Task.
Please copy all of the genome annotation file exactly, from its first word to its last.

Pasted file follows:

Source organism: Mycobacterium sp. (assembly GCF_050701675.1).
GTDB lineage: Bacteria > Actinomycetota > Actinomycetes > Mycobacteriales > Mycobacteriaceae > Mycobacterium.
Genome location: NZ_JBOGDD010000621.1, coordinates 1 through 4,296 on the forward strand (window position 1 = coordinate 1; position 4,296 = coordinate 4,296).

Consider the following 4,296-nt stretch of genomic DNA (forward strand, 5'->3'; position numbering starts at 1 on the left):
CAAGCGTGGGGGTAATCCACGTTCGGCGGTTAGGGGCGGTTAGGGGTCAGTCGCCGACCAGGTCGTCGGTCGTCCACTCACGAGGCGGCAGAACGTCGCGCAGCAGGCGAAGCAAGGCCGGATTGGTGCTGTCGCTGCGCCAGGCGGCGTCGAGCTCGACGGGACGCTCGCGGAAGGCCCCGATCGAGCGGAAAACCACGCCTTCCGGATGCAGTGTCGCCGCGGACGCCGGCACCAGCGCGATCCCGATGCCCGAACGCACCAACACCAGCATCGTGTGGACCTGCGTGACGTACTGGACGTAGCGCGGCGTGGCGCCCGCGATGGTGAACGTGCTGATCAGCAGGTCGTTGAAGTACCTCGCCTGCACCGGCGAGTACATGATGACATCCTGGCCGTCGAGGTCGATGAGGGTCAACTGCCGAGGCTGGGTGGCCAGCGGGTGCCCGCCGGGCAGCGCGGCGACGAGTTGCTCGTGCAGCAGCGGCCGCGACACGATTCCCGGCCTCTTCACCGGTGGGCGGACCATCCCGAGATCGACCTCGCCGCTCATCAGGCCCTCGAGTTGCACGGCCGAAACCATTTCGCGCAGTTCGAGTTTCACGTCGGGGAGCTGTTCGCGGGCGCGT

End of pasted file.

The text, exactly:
Source organism: Mycobacterium sp. (assembly GCF_050701675.1).
GTDB lineage: Bacteria > Actinomycetota > Actinomycetes > Mycobacteriales > Mycobacteriaceae > Mycobacterium.
Genome location: NZ_JBOGDD010000621.1, coordinates 1 through 4,296 on the forward strand (window position 1 = coordinate 1; position 4,296 = coordinate 4,296).

Consider the following 4,296-nt stretch of genomic DNA (forward strand, 5'->3'; position numbering starts at 1 on the left):
CAAGCGTGGGGGTAATCCACGTTCGGCGGTTAGGGGCGGTTAGGGGTCAGTCGCCGACCAGGTCGTCGGTCGTCCACTCACGAGGCGGCAGAACGTCGCGCAGCAGGCGAAGCAAGGCCGGATTGGTGCTGTCGCTGCGCCAGGCGGCGTCGAGCTCGACGGGACGCTCGCGGAAGGCCCCGATCGAGCGGAAAACCACGCCTTCCGGATGCAGTGTCGCCGCGGACGCCGGCACCAGCGCGATCCCGATGCCCGAACGCACCAACACCAGCATCGTGTGGACCTGCGTGACGTACTGGACGTAGCGCGGCGTGGCGCCCGCGATGGTGAACGTGCTGATCAGCAGGTCGTTGAAGTACCTCGCCTGCACCGGCGAGTACATGATGACATCCTGGCCGTCGAGGTCGATGAGGGTCAACTGCCGAGGCTGGGTGGCCAGCGGGTGCCCGCCGGGCAGCGCGGCGACGAGTTGCTCGTGCAGCAGCGGCCGCGACACGATTCCCGGCCTCTTCACCGGTGGGCGGACCATCCCGAGATCGACCTCGCCGCTCATCAGGCCCTCGAGTTGCACGGCCGAAACCATTTCGCGCAGTTCGAGTTTCACGTCGGGGAGCTGTTCGCGGGCGCGT